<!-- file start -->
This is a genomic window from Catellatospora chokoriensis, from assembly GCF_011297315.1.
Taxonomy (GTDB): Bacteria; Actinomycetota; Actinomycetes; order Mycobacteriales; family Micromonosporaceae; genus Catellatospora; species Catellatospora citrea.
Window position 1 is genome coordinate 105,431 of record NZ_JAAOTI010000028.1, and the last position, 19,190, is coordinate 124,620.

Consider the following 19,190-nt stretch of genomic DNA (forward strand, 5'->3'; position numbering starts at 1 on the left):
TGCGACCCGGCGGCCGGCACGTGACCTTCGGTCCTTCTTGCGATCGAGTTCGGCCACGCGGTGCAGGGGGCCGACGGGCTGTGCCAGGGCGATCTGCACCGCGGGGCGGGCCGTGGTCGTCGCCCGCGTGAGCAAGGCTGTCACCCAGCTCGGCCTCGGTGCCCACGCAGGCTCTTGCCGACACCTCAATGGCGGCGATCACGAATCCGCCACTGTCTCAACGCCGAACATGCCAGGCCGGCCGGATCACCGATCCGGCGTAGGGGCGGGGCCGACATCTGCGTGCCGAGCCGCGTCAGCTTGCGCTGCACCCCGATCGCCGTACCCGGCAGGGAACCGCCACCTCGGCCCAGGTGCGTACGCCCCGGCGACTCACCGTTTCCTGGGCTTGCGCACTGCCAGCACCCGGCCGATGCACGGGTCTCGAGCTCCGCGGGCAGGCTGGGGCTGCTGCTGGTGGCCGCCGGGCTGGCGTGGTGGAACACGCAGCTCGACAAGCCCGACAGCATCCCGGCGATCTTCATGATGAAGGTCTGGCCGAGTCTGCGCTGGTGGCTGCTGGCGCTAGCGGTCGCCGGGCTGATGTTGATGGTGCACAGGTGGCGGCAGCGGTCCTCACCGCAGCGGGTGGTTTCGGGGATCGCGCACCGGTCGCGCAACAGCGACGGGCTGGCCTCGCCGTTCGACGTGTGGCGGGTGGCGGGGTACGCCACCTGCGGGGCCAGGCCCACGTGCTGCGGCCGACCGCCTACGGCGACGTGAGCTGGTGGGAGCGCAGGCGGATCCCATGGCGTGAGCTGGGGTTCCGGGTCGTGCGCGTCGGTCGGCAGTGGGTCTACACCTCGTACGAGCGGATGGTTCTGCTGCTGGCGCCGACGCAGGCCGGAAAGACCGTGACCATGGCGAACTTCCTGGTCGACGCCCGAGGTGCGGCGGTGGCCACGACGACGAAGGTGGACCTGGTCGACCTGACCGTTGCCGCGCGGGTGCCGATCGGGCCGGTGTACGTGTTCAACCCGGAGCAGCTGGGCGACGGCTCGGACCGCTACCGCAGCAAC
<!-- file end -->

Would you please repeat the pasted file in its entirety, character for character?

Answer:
This is a genomic window from Catellatospora chokoriensis, from assembly GCF_011297315.1.
Taxonomy (GTDB): Bacteria; Actinomycetota; Actinomycetes; order Mycobacteriales; family Micromonosporaceae; genus Catellatospora; species Catellatospora citrea.
Window position 1 is genome coordinate 105,431 of record NZ_JAAOTI010000028.1, and the last position, 19,190, is coordinate 124,620.

Consider the following 19,190-nt stretch of genomic DNA (forward strand, 5'->3'; position numbering starts at 1 on the left):
TGCGACCCGGCGGCCGGCACGTGACCTTCGGTCCTTCTTGCGATCGAGTTCGGCCACGCGGTGCAGGGGGCCGACGGGCTGTGCCAGGGCGATCTGCACCGCGGGGCGGGCCGTGGTCGTCGCCCGCGTGAGCAAGGCTGTCACCCAGCTCGGCCTCGGTGCCCACGCAGGCTCTTGCCGACACCTCAATGGCGGCGATCACGAATCCGCCACTGTCTCAACGCCGAACATGCCAGGCCGGCCGGATCACCGATCCGGCGTAGGGGCGGGGCCGACATCTGCGTGCCGAGCCGCGTCAGCTTGCGCTGCACCCCGATCGCCGTACCCGGCAGGGAACCGCCACCTCGGCCCAGGTGCGTACGCCCCGGCGACTCACCGTTTCCTGGGCTTGCGCACTGCCAGCACCCGGCCGATGCACGGGTCTCGAGCTCCGCGGGCAGGCTGGGGCTGCTGCTGGTGGCCGCCGGGCTGGCGTGGTGGAACACGCAGCTCGACAAGCCCGACAGCATCCCGGCGATCTTCATGATGAAGGTCTGGCCGAGTCTGCGCTGGTGGCTGCTGGCGCTAGCGGTCGCCGGGCTGATGTTGATGGTGCACAGGTGGCGGCAGCGGTCCTCACCGCAGCGGGTGGTTTCGGGGATCGCGCACCGGTCGCGCAACAGCGACGGGCTGGCCTCGCCGTTCGACGTGTGGCGGGTGGCGGGGTACGCCACCTGCGGGGCCAGGCCCACGTGCTGCGGCCGACCGCCTACGGCGACGTGAGCTGGTGGGAGCGCAGGCGGATCCCATGGCGTGAGCTGGGGTTCCGGGTCGTGCGCGTCGGTCGGCAGTGGGTCTACACCTCGTACGAGCGGATGGTTCTGCTGCTGGCGCCGACGCAGGCCGGAAAGACCGTGACCATGGCGAACTTCCTGGTCGACGCCCGAGGTGCGGCGGTGGCCACGACGACGAAGGTGGACCTGGTCGACCTGACCGTTGCCGCGCGGGTGCCGATCGGGCCGGTGTACGTGTTCAACCCGGAGCAGCTGGGCGACGGCTCGGACCGCTACCGCAGCAAC